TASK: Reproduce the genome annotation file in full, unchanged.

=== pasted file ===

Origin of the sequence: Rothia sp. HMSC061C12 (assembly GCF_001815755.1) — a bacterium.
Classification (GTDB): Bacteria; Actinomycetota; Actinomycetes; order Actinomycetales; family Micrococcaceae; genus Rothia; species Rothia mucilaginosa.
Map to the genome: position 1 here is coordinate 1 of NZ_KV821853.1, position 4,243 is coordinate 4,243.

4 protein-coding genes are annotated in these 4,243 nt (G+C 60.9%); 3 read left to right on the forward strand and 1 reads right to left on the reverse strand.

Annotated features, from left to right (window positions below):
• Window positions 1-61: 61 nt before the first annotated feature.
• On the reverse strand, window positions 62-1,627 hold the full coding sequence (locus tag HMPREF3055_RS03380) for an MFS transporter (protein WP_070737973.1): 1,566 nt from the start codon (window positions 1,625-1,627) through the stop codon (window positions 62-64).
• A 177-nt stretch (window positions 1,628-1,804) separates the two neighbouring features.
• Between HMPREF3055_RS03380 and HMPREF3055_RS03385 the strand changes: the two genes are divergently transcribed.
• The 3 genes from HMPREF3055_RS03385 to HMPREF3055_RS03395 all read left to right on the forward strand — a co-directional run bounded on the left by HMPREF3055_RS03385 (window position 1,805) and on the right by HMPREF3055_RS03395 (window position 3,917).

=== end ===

Origin of the sequence: Rothia sp. HMSC061C12 (assembly GCF_001815755.1) — a bacterium.
Classification (GTDB): Bacteria; Actinomycetota; Actinomycetes; order Actinomycetales; family Micrococcaceae; genus Rothia; species Rothia mucilaginosa.
Map to the genome: position 1 here is coordinate 1 of NZ_KV821853.1, position 4,243 is coordinate 4,243.

4 protein-coding genes are annotated in these 4,243 nt (G+C 60.9%); 3 read left to right on the forward strand and 1 reads right to left on the reverse strand.

Annotated features, from left to right (window positions below):
• Window positions 1-61: 61 nt before the first annotated feature.
• On the reverse strand, window positions 62-1,627 hold the full coding sequence (locus tag HMPREF3055_RS03380) for an MFS transporter (protein WP_070737973.1): 1,566 nt from the start codon (window positions 1,625-1,627) through the stop codon (window positions 62-64).
• A 177-nt stretch (window positions 1,628-1,804) separates the two neighbouring features.
• Between HMPREF3055_RS03380 and HMPREF3055_RS03385 the strand changes: the two genes are divergently transcribed.
• The 3 genes from HMPREF3055_RS03385 to HMPREF3055_RS03395 all read left to right on the forward strand — a co-directional run bounded on the left by HMPREF3055_RS03385 (window position 1,805) and on the right by HMPREF3055_RS03395 (window position 3,917).